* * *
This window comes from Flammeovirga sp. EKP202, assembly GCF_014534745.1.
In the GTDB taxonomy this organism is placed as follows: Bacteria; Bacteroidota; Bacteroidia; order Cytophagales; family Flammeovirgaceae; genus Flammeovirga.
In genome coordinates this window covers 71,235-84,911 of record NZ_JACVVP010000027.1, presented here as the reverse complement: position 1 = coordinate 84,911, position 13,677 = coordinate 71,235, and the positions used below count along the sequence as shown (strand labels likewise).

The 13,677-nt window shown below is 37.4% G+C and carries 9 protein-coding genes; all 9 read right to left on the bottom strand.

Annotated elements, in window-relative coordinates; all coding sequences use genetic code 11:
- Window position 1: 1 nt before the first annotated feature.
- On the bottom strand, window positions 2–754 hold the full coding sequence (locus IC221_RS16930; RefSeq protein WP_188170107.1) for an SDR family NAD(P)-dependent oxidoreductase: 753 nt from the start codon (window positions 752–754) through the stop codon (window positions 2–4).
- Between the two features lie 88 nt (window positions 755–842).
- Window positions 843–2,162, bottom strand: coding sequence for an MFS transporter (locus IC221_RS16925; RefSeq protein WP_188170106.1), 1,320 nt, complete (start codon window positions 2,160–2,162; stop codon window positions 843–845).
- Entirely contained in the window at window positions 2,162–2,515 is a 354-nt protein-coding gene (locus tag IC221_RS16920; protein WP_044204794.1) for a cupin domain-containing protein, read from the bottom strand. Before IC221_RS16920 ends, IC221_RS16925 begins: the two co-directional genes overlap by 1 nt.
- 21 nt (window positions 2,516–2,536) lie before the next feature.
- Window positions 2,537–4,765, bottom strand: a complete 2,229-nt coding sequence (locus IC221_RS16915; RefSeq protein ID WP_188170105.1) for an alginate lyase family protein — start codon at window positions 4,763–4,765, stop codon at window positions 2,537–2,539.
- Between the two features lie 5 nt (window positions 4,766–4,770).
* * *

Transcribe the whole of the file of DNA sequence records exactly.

This window comes from Flammeovirga sp. EKP202, assembly GCF_014534745.1.
In the GTDB taxonomy this organism is placed as follows: Bacteria; Bacteroidota; Bacteroidia; order Cytophagales; family Flammeovirgaceae; genus Flammeovirga.
In genome coordinates this window covers 71,235-84,911 of record NZ_JACVVP010000027.1, presented here as the reverse complement: position 1 = coordinate 84,911, position 13,677 = coordinate 71,235, and the positions used below count along the sequence as shown (strand labels likewise).

The 13,677-nt window shown below is 37.4% G+C and carries 9 protein-coding genes; all 9 read right to left on the bottom strand.

Annotated elements, in window-relative coordinates; all coding sequences use genetic code 11:
- Window position 1: 1 nt before the first annotated feature.
- On the bottom strand, window positions 2–754 hold the full coding sequence (locus IC221_RS16930; RefSeq protein WP_188170107.1) for an SDR family NAD(P)-dependent oxidoreductase: 753 nt from the start codon (window positions 752–754) through the stop codon (window positions 2–4).
- Between the two features lie 88 nt (window positions 755–842).
- Window positions 843–2,162, bottom strand: coding sequence for an MFS transporter (locus IC221_RS16925; RefSeq protein WP_188170106.1), 1,320 nt, complete (start codon window positions 2,160–2,162; stop codon window positions 843–845).
- Entirely contained in the window at window positions 2,162–2,515 is a 354-nt protein-coding gene (locus tag IC221_RS16920; protein WP_044204794.1) for a cupin domain-containing protein, read from the bottom strand. Before IC221_RS16920 ends, IC221_RS16925 begins: the two co-directional genes overlap by 1 nt.
- 21 nt (window positions 2,516–2,536) lie before the next feature.
- Window positions 2,537–4,765, bottom strand: a complete 2,229-nt coding sequence (locus IC221_RS16915; RefSeq protein ID WP_188170105.1) for an alginate lyase family protein — start codon at window positions 4,763–4,765, stop codon at window positions 2,537–2,539.
- Between the two features lie 5 nt (window positions 4,766–4,770).